Update 11.40am: The Committee for Gippsland has this morning welcomed the State Government’s commitment to fund a $1.4 million business case for a future Traralgon bypass.
Committee for Gippsland chief executive Mary Aldred said she was “delighted” with the announcement.
“A business case is the first and most significant step to date towards the construction of a future Traralgon Bypass, and the Committee for Gippsland commends the Victorian Government for this important prioritisation,” said Ms Aldred.
“The Committee for Gippsland is currently undertaking important consultation with Traralgon traders and residents, as well as the Gippsland transport industry, and looks forward to feeding the results of this back to the Victorian Government in the near future to help inform the broader business case process.
“Gippsland is a freight driven region and it is important that we give Gippsland producers every available opportunity to bring their products even closer to market and enhance their competitiveness as a world-beating region. This objective, combined with the traffic safety dividends for local residents that a Traralgon Bypass will provide makes today’s announcement an excellent outcome for Gippsland.”
A bypass for Traralgon may become a reality after the State Government confirmed it would commit funding to develop a business case for the project.
State Member for Eastern Victoria Harriet Shing said she was “pleased to confirm the Victorian Government has committed $1.4 million” to the business case.
“The bypass will help to ease pressure on the Princes Highway East and will boost traffic flow and safety in Eastern Victoria,” she said.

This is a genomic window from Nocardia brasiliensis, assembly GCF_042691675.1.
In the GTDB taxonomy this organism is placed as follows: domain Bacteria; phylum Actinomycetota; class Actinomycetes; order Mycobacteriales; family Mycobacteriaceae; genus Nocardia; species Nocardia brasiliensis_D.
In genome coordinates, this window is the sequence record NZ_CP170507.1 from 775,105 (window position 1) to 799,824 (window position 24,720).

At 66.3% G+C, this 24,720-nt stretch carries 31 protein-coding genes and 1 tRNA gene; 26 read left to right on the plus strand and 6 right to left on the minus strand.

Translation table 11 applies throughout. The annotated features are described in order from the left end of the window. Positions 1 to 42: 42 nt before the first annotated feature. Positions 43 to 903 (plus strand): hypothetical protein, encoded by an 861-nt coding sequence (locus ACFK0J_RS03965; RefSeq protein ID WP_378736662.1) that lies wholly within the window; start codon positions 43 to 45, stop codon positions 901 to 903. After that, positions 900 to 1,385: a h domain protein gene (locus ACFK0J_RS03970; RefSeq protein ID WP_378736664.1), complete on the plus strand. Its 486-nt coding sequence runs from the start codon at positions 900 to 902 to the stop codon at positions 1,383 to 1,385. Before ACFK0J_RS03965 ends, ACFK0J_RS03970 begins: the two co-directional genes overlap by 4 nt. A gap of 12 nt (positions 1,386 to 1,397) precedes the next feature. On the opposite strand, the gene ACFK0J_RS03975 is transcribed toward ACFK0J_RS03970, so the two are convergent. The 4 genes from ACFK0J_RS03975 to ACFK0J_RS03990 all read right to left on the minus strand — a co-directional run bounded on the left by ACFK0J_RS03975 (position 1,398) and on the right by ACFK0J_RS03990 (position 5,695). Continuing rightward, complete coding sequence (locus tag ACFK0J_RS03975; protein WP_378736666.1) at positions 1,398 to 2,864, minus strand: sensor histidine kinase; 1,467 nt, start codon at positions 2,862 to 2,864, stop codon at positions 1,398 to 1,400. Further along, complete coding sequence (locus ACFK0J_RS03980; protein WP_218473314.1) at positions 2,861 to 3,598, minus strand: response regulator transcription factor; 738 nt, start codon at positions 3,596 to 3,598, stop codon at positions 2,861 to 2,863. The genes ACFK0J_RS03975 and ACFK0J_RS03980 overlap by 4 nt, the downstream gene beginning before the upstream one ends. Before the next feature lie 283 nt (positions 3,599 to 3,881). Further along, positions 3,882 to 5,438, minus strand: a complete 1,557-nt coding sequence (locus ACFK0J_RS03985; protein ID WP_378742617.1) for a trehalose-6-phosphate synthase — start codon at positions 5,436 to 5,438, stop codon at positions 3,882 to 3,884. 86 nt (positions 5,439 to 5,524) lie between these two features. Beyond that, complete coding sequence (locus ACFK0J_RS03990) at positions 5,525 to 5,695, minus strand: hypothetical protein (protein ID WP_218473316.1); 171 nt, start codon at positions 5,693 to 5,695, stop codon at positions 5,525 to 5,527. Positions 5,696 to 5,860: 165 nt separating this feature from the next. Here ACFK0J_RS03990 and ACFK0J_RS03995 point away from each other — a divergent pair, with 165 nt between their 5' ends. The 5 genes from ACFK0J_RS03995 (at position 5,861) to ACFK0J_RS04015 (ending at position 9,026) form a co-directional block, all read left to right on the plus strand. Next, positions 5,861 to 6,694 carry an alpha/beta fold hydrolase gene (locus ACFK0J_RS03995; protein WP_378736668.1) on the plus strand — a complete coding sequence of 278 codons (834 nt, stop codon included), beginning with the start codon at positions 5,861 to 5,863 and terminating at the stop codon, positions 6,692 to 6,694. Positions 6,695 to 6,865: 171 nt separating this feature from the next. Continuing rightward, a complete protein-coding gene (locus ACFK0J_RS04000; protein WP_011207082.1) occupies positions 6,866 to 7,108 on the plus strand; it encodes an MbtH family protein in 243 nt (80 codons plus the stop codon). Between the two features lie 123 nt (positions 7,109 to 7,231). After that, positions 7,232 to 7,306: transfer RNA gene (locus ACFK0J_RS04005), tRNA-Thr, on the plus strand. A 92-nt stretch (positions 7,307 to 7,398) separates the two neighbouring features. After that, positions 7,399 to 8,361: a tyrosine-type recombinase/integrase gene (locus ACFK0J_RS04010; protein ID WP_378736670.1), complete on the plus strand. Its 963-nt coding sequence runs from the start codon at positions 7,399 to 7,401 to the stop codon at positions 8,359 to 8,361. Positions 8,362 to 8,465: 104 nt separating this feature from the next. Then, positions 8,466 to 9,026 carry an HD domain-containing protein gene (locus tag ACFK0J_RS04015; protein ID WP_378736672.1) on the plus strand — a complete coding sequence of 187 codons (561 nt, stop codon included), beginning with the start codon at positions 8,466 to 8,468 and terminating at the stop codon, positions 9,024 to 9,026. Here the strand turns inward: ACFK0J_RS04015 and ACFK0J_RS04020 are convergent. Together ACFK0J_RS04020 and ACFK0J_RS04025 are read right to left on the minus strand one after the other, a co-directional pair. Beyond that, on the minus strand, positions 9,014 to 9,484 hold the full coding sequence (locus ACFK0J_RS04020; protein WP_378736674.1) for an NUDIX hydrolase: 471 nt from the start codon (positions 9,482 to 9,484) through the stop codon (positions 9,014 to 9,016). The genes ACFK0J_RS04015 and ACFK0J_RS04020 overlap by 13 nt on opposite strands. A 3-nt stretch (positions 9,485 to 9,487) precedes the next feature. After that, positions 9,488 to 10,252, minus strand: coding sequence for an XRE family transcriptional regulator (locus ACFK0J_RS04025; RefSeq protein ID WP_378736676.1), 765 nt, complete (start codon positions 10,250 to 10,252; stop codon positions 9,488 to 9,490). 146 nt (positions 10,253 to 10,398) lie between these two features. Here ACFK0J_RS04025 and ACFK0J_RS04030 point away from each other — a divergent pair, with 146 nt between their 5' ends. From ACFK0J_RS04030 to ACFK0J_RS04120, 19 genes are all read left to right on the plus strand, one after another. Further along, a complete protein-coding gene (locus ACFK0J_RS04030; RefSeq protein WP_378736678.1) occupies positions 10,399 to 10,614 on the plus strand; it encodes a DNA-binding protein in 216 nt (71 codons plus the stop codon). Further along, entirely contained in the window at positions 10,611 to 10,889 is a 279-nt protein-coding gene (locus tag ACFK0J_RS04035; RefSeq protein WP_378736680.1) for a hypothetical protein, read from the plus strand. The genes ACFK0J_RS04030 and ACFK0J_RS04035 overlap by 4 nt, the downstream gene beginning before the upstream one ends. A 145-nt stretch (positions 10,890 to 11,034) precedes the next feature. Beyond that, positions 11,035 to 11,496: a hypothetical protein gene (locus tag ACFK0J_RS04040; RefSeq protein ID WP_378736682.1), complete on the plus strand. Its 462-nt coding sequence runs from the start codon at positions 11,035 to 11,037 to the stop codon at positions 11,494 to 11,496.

A State Government spokesperson said the preferred route for the Traralgon bypass “is in line with the route that was previously selected”.
This previously-selected route, the most northern option W1C, was chosen in 2008 by the then-State Government to avoid coal deposits.
This announcement comes after the Committee for Gippsland launched a campaign on Wednesday to lock in funding commitments for a Traralgon bypass business case and for the bypass itself.
Committee for Gippsland chief executive Mary Aldred said Traralgon had a significant level of traffic congestion with trucks and cars travelling through the town.
“Traralgon is the largest remaining town in Gippsland not to have a bypass,” she said.
“This is a safety concern for pedestrians and cyclists and a big handbrake on efficiency and productivity for the big volumes of Gippsland road freight being moved in and out of the region.”
Ms Aldred said she the Committee for Gippsland was not campaigning for a specific route for the bypass.
As the original route was selected to avoid coal deposits, Ms Aldred said the changing role of coal in the region was “an important consideration to take into account”.
“We would expect that to be evaluated through a comprehensive business case,” she said.